On 15 October 1964 the ballet world looked towards Vienna. Rudolf Nureyev, the foremost dancer of the second half of the 20th century and just 26 years old at the time, had just choreographed „Swan Lake“ for the Wiener Staatsopernballett. It was a performance that went down in the history of ballet. Just three years after Nureyev had abs­conded to the West, the young choreographer from the Soviet Union succeeded in giving a new and convincing interpretation to the Tchai­kovsky ballet. His central idea was to elevate the leading male role, putting it on a par with the role of the ballerina. Performed over 200 times at the Opera House on the Ring and in guest performances by the year 2009, Manuel Legris brought Nureyev’s Vienna „Swan Lake“ 2014 back to the stage. Luisa Spinatelli was responsible for the new stage designs and costumes.

12 June 2017
19:00 - 22:00
2 intermissions
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Cast | 12.06.2017

Conductor Alexander Ingram
Choreographie und Inszenierung Rudolf Nurejew
Choreography Marius Petipa
Lew Iwanow
Music Peter I. Tschaikowski
Set and costume design Luisa Spinatelli
Lighting Marion Hewlett
Einstudierung Manuel Legris
Prinz Siegfried Masayu Kimoto
Odette/Odile Maria Yakovleva
Zauberer Rotbart Alexandru Tcacenco



Celebration of Prince Siegfried’s coming of age at the castle. The prince accepts the congratulations of the guests courteously. As a sign of his man­hood his mother gives him a cross-bow; on the next day he is to select his bride from the beauties of the land. Left alone the prince's attention is attracted by a flight of swans. He is full of dark presentments, but decides to go hunting nevertheless.


Rothbart, the magician, lands on the shores of a forest lake in the guise of a bird-of-prey. As lord of his domain he rules over many girls transformed into white swans and over their queen, Odette, who has suffered the same fate. Only at night are they permitted to appear again in human form. Prince Siegfried discovers the forest lake hunting alone. He sees Odette and is stricken with love for her. Transformed by the weaving dances of her com­panions, who like their queen retain the nature and grace of white swans even in human guise, his love turns into a passionate attachment. Odette reveals her fate to him: she can only be released by a man, who loves none beside her. Siegfried vows he would be that man. Day dawns, the girls return to the lake, where their transformation takes place again. Rothbart prevents Siegfried from following them.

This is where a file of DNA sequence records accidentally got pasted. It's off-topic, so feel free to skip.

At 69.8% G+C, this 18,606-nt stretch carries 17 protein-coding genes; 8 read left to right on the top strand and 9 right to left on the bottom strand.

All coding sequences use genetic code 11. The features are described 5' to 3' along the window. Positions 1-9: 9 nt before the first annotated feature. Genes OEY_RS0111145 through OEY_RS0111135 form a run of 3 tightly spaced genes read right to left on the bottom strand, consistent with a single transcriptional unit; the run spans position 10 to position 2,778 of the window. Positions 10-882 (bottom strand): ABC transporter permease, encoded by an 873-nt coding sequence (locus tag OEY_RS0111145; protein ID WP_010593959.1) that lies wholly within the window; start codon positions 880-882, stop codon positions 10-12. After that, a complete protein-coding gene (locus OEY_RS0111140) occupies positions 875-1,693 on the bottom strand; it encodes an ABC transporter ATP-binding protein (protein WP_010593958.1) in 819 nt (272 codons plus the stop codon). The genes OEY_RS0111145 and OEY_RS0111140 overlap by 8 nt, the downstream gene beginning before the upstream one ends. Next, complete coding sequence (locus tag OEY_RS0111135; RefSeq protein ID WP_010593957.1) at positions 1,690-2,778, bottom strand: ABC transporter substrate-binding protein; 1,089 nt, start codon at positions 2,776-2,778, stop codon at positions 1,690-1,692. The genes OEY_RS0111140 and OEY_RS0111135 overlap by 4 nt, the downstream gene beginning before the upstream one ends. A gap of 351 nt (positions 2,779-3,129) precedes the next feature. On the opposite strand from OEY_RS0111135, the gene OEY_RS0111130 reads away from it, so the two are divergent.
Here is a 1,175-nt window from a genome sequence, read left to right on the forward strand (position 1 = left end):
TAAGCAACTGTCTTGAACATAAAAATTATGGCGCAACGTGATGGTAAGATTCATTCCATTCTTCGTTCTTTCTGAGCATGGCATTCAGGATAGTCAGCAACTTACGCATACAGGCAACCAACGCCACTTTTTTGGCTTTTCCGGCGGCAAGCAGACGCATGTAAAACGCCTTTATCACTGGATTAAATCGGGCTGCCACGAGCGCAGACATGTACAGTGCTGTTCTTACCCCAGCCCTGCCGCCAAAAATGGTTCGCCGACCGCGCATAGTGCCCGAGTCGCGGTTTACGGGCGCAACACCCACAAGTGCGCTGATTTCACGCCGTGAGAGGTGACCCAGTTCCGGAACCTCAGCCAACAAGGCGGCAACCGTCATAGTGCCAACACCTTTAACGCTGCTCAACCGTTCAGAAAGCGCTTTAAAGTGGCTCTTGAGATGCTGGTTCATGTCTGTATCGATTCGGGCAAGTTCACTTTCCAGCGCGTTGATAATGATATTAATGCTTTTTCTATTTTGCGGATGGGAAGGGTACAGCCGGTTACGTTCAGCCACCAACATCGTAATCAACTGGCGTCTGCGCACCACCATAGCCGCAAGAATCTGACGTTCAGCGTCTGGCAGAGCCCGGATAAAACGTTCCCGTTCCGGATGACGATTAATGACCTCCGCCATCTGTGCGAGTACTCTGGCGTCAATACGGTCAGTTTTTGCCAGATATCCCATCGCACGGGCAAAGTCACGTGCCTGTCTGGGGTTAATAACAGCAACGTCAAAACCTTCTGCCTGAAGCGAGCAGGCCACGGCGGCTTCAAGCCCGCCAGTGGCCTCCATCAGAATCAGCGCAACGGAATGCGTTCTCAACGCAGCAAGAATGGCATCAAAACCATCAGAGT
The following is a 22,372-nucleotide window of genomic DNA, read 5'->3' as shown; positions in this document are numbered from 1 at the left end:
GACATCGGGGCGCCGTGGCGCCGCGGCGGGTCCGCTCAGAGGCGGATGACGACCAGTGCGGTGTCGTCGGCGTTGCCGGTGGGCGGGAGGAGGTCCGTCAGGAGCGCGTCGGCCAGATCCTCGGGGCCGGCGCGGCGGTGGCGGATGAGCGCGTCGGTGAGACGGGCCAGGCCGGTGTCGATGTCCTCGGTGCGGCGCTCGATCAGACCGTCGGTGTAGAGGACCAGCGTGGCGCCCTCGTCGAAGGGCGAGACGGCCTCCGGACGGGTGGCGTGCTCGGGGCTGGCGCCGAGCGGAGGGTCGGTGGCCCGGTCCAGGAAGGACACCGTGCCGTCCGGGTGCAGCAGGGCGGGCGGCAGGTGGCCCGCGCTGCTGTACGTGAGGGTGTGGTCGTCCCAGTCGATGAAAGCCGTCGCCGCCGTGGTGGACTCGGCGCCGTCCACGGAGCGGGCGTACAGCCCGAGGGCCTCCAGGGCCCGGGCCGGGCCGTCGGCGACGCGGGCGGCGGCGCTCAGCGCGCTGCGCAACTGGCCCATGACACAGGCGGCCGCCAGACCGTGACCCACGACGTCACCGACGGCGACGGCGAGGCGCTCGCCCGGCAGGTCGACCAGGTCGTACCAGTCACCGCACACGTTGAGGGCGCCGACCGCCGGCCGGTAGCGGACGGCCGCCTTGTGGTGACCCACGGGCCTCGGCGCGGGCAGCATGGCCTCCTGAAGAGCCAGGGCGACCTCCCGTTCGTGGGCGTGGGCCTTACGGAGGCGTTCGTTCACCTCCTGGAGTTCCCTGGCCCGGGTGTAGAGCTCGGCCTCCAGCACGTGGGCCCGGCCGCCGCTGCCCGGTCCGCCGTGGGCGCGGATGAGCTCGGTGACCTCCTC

Festivities at the court of the queen, his mother, are in full swing. But Sieg­fried pays little attention to any of the six noble ladies introduced for his choice. A beautiful stranger in black appears, accompanied by a proud nob­leman. This is the guise of Rothbart, who introduces the beauty as his daugh­ter Odile. Siegfried is confused; this mysterious stranger, so like to a black swan, seems curiously to mimick Odette, his beloved white swan. After the presentation of national dances by guests from Spain, Naples, Poland and Hungary, Siegfried asks Odile to dance with him. Odile’s sinous dancing bewitches him completely. To the satisfaction of his mother he announces his intention to make her his bride. Rothbart and Odile disappear trium­phantly. Siegfried must recognize that he has been deceived; he rushes out to the Swan Lake to find his true love!


At the lake shore the white swans dance their melancholy round, in vain they try to comfort Odette. The prince rushes to the shore out of breath. Although Odette now knows that she will never be released from the evil spell, she forgives Siegfried. To complete his revenge Rothbart calls forth a flood. Translated into swans again, Odette and the girls must leave. The hapless prince is engulfed by the waves.